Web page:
Salix arizonica
Author: Dorn


Arizona willow


Salicaceae (Willow Family)

Close up of Salix arizonica by Steve O'Kane.
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Close up of Salix arizonica by Gwen Kitel.
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Ranks and Status

Global rank: G2G3
State rank: S1
Federal protection status: USFS Sensitive
State protection status: None

[+] Description and Phenology

Salix arizonica by Martha Narey.
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General description: Short shrubs, 0.1-1.5 (2.5) m tall; year-old twigs reddish or sometimes yellowish, glabrous or pubescent; stipules small, soon deciduous; petioles 3-8 mm long; leaf blades glandular-serrulate, acute to obtuse, with a cordate or subcordate (rounded) base, ovate to obovate, mostly 1.5-2.4 times as long as wide, 1-5 cm long and 0.5-2.8 (3.1) cm wide, sparsely pubescent to sometimes glabrous, non-glaucous; catkins precocious to coetaneous, sessile or on leafy peduncles to 1.2 cm long; floral bracts brown or black, persistent, with long, straight or wavy hairs; staminate catkins 1-3 cm long; stamens 2, filaments glabrous; pistillate catkins 1-4 cm long; capsule 3-5 mm long, glabrous, stipes 0.2-1.5 mm long; style 0.5-1.5 mm long, longer than the stigmas (Culver and Lemley 2013).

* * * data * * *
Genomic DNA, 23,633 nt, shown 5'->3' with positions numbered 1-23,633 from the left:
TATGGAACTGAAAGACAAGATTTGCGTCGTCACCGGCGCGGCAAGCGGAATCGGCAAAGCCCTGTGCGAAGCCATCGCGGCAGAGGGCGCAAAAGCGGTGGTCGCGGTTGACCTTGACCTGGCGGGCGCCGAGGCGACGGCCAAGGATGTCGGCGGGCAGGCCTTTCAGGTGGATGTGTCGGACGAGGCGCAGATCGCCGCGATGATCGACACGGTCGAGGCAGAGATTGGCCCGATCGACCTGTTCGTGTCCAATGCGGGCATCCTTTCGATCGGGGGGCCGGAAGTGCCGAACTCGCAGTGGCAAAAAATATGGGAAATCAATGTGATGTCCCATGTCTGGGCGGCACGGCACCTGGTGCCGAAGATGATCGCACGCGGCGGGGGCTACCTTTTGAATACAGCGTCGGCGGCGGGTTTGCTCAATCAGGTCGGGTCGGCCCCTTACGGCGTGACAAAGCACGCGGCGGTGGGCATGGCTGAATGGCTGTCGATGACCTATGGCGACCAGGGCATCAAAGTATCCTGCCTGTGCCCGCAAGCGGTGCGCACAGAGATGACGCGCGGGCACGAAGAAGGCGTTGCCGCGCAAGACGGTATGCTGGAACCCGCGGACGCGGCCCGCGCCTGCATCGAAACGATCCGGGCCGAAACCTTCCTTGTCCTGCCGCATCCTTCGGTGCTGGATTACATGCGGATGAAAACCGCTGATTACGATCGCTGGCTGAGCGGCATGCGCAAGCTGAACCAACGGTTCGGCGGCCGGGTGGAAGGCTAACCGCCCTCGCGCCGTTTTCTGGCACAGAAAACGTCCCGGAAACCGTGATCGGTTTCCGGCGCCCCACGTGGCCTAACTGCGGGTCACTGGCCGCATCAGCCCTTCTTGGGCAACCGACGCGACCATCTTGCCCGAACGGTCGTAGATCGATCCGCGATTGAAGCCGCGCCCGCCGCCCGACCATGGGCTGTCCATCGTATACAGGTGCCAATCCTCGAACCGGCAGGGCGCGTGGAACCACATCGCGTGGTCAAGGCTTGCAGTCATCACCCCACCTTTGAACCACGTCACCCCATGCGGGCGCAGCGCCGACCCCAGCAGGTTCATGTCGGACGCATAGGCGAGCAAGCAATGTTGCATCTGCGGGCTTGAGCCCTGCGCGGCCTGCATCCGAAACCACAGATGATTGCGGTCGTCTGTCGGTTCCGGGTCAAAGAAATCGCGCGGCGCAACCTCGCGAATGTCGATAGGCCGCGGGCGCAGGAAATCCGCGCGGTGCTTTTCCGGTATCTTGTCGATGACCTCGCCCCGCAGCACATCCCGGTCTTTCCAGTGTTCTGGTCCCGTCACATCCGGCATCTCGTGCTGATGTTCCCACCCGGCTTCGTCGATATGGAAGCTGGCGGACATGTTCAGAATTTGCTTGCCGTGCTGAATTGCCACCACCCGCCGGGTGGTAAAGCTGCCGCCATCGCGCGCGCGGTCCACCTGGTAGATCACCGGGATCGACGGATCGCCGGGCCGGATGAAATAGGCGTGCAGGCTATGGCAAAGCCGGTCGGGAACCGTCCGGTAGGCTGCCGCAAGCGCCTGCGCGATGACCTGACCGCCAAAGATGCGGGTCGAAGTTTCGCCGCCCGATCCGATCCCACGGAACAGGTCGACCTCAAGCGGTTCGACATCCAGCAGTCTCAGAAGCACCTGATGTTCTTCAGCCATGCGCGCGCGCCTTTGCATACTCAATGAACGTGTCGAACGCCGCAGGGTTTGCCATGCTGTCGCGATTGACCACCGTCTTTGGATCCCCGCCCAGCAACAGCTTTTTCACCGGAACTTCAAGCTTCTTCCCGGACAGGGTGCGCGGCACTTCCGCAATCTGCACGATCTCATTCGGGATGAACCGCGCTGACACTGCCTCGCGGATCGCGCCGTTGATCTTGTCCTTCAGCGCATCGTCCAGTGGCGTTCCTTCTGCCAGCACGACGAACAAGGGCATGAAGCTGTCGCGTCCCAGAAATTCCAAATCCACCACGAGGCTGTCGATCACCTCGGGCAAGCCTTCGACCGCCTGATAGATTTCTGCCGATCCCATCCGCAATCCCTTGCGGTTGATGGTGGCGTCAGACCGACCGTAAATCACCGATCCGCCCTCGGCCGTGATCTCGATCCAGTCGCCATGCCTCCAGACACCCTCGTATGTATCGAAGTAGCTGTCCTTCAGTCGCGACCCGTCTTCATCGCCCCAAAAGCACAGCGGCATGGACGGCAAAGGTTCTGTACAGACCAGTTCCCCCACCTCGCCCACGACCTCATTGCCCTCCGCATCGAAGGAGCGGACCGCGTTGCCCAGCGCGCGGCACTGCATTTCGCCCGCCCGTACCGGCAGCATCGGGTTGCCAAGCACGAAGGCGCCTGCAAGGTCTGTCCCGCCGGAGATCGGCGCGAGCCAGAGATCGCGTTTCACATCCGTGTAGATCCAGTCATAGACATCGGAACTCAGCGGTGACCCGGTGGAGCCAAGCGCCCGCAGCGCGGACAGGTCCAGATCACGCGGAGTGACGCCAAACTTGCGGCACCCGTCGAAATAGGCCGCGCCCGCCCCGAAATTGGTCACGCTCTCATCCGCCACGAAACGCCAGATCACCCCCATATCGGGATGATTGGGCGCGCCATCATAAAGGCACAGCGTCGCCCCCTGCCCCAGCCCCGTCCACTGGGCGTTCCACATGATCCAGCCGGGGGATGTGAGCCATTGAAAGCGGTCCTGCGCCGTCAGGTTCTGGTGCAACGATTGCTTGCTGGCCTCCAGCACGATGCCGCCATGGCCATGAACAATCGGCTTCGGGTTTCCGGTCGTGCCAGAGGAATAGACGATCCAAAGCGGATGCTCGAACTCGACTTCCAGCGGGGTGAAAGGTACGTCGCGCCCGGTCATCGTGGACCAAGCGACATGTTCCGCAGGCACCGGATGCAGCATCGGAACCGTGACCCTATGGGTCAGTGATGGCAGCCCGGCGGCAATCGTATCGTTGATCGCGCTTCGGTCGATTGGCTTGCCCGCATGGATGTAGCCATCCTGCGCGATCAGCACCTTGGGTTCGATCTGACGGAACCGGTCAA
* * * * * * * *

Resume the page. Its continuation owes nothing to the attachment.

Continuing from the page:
Look Alikes: Salix arizonica can hybridize with S. brachycarpa and possibly S. wolfii.  Salix arizonica can be distinguished by its short stature and broad, non-glaucous leaves with cordate or subcordate bases (Culver and Lemly 2013).

Phenology: Flowers May-June.

[+] Habitat

Habitat of Salix arizonica by Gwen Kitel.
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This species is found in moist meadows and along low-gradient streams (Culver and Lemly 2013).  Associated species include; Salix wolfii, Pentaphylloides floribunda, Salix monticola, Psychrophila leptosepala, Carex aquatilis, Phleum commutatum, Carex utriculata, Deschampsia cespitosa, Geum macrophyllum, Swertia perennis, Clementsia rhodantha, and Potentilla pulcherrima.

Elevation Range: 10,292 - 10,318 feet (3,137 - 3,145 meters)

[+] Distribution

Distribution of Salix arizonica in Colorado according to mapped land ownership/management boundaries (CNHP 2015, COMaP v9).
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Distribution of Salix arizonica in Colorado.
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Colorado endemic: No